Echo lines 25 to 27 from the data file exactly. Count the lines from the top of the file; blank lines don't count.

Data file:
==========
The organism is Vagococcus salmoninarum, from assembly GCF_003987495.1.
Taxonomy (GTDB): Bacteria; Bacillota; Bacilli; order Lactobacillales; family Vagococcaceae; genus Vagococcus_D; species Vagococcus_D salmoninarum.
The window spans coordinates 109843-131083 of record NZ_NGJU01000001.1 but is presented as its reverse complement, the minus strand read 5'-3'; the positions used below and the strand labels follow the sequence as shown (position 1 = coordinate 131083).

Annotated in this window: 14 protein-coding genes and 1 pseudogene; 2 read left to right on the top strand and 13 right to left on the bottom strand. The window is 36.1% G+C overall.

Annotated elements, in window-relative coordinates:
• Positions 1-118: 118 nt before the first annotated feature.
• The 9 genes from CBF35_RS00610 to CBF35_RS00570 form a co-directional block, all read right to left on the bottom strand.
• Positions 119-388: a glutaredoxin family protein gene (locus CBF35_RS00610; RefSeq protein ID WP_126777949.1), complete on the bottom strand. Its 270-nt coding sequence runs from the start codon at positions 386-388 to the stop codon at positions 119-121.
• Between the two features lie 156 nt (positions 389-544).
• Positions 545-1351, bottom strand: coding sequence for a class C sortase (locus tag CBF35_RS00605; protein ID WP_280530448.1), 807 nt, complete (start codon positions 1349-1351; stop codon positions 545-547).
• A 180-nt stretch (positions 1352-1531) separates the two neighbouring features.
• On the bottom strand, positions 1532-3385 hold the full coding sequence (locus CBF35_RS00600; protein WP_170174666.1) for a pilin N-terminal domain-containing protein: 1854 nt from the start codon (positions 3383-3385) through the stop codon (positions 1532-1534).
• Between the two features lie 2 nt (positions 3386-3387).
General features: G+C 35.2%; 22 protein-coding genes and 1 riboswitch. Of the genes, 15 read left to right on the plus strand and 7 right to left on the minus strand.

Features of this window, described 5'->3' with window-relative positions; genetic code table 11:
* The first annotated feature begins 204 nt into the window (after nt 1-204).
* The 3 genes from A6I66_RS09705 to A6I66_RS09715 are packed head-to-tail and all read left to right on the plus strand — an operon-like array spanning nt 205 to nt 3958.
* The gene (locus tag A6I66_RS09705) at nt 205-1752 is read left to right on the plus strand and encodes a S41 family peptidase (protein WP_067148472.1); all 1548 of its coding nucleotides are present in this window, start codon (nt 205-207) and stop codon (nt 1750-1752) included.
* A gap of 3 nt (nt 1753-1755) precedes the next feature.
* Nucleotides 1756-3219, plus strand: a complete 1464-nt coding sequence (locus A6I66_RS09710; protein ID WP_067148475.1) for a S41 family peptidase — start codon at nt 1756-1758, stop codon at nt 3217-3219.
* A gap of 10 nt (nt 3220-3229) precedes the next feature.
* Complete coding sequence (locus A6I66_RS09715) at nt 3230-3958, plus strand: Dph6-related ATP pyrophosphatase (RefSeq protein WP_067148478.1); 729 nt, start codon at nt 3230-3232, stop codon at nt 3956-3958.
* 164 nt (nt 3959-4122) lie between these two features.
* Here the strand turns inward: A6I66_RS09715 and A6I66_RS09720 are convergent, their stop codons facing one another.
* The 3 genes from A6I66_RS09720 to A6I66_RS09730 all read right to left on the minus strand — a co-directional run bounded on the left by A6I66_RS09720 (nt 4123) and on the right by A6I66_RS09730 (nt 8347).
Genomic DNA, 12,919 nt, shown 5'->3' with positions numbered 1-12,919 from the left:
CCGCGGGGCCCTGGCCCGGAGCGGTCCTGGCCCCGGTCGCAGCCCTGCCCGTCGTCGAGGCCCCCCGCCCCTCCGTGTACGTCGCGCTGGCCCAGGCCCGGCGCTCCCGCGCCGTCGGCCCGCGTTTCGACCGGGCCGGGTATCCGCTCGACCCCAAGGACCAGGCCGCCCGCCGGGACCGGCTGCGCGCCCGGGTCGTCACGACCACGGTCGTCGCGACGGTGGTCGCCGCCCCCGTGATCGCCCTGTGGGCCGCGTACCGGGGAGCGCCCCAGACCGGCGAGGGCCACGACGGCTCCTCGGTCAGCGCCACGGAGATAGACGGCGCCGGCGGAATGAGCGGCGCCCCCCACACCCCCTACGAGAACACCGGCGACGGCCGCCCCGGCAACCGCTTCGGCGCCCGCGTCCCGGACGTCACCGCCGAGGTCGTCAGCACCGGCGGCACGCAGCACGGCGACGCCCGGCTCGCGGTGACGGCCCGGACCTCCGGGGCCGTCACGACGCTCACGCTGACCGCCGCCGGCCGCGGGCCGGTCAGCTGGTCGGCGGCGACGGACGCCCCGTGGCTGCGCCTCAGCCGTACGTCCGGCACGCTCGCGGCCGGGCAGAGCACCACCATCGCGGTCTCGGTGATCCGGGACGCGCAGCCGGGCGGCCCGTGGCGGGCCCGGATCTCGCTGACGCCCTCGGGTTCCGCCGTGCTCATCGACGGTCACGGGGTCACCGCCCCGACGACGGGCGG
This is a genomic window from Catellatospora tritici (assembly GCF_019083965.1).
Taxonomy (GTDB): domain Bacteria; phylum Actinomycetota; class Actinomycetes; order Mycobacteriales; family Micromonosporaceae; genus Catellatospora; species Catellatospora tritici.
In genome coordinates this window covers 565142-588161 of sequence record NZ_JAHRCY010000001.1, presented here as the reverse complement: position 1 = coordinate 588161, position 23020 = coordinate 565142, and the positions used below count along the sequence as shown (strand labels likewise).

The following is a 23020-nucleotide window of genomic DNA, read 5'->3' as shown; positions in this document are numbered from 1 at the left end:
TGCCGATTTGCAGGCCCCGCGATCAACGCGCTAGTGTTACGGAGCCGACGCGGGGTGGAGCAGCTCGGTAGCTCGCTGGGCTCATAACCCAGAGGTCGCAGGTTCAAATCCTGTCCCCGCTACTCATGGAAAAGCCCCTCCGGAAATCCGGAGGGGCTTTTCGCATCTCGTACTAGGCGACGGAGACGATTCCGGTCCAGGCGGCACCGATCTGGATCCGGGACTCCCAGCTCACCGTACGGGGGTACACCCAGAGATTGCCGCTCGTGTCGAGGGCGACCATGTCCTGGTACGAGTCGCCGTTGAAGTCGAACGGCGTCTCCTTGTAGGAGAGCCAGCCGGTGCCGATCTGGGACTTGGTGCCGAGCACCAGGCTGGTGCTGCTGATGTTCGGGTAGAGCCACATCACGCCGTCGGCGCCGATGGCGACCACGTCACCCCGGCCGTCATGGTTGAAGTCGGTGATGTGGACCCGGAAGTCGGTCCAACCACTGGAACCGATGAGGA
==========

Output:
* The 3 genes from A6I66_RS09720 to A6I66_RS09730 all read right to left on the minus strand — a co-directional run bounded on the left by A6I66_RS09720 (nt 4123) and on the right by A6I66_RS09730 (nt 8347).
Genomic DNA, 12,919 nt, shown 5'->3' with positions numbered 1-12,919 from the left:
CCGCGGGGCCCTGGCCCGGAGCGGTCCTGGCCCCGGTCGCAGCCCTGCCCGTCGTCGAGGCCCCCCGCCCCTCCGTGTACGTCGCGCTGGCCCAGGCCCGGCGCTCCCGCGCCGTCGGCCCGCGTTTCGACCGGGCCGGGTATCCGCTCGACCCCAAGGACCAGGCCGCCCGCCGGGACCGGCTGCGCGCCCGGGTCGTCACGACCACGGTCGTCGCGACGGTGGTCGCCGCCCCCGTGATCGCCCTGTGGGCCGCGTACCGGGGAGCGCCCCAGACCGGCGAGGGCCACGACGGCTCCTCGGTCAGCGCCACGGAGATAGACGGCGCCGGCGGAATGAGCGGCGCCCCCCACACCCCCTACGAGAACACCGGCGACGGCCGCCCCGGCAACCGCTTCGGCGCCCGCGTCCCGGACGTCACCGCCGAGGTCGTCAGCACCGGCGGCACGCAGCACGGCGACGCCCGGCTCGCGGTGACGGCCCGGACCTCCGGGGCCGTCACGACGCTCACGCTGACCGCCGCCGGCCGCGGGCCGGTCAGCTGGTCGGCGGCGACGGACGCCCCGTGGCTGCGCCTCAGCCGTACGTCCGGCACGCTCGCGGCCGGGCAGAGCACCACCATCGCGGTCTCGGTGATCCGGGACGCGCAGCCGGGCGGCCCGTGGCGGGCCCGGATCTCGCTGACGCCCTCGGGTTCCGCCGTGCTCATCGACGGTCACGGGGTCACCGCCCCGACGACGGGCGG